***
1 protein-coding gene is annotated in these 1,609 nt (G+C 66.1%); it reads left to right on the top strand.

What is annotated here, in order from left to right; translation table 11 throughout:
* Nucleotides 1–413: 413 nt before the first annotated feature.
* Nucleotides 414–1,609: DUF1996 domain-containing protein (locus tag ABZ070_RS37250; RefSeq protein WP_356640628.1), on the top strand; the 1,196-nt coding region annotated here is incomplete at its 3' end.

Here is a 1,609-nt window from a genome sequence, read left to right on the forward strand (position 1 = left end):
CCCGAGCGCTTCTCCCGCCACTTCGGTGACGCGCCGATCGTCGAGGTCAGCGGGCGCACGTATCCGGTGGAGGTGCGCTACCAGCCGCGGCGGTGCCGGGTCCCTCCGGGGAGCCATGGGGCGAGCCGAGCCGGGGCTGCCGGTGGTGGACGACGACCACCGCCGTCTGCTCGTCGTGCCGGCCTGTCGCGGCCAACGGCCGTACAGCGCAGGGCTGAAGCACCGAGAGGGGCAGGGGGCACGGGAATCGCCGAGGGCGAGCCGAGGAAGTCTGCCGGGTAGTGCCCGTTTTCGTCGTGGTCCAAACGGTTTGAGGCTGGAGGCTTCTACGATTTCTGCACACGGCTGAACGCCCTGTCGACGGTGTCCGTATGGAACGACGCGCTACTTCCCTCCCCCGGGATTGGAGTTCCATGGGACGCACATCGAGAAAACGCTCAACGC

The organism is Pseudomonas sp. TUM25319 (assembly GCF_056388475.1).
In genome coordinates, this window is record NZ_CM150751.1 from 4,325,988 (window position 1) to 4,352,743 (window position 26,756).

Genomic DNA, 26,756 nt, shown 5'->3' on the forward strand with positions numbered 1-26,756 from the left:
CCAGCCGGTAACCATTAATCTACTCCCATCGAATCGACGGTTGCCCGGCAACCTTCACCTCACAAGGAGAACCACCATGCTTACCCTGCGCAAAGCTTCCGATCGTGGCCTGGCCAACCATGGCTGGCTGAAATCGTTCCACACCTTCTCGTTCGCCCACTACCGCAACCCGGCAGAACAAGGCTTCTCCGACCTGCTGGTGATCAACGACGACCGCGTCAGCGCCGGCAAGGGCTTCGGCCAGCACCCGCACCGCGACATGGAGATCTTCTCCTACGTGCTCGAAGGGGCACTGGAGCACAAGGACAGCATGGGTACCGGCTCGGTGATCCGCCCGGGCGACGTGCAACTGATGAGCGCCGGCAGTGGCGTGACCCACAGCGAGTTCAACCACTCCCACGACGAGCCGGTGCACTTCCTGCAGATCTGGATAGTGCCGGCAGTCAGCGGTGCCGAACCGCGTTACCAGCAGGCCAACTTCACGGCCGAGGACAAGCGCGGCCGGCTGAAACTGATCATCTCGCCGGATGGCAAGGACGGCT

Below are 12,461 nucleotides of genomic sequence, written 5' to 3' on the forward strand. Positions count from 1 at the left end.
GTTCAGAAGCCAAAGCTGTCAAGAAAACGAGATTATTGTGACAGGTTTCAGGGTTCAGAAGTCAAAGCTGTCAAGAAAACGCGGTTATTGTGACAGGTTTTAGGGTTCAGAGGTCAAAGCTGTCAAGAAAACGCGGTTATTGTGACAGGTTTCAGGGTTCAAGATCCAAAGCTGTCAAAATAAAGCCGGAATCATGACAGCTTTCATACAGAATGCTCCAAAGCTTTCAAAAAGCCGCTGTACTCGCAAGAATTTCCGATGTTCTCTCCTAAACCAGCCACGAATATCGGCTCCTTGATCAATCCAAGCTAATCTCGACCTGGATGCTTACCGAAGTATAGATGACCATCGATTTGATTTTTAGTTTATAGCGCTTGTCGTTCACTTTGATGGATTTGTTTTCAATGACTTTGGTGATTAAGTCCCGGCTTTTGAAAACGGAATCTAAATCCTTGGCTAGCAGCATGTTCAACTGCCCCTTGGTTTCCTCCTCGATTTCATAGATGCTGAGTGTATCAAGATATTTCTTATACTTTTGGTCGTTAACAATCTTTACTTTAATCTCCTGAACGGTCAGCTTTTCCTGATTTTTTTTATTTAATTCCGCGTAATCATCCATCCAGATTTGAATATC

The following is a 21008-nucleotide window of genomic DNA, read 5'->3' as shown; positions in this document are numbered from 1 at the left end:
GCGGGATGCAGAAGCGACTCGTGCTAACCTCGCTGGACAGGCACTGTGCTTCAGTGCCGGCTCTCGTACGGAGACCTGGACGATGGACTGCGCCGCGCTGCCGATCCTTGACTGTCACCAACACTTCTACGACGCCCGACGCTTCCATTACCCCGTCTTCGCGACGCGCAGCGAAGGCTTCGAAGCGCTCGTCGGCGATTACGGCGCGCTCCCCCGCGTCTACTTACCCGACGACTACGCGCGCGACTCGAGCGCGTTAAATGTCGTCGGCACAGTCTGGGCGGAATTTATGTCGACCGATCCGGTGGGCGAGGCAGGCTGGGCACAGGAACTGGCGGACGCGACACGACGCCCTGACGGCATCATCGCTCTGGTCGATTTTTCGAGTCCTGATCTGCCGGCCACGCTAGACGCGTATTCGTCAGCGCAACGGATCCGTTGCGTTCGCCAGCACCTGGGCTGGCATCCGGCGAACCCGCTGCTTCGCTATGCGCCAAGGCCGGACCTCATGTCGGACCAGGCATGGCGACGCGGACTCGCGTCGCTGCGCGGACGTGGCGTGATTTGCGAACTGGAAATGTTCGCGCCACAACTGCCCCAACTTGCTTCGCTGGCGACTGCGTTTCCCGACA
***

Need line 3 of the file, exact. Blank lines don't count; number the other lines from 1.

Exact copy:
* Nucleotides 1–413: 413 nt before the first annotated feature.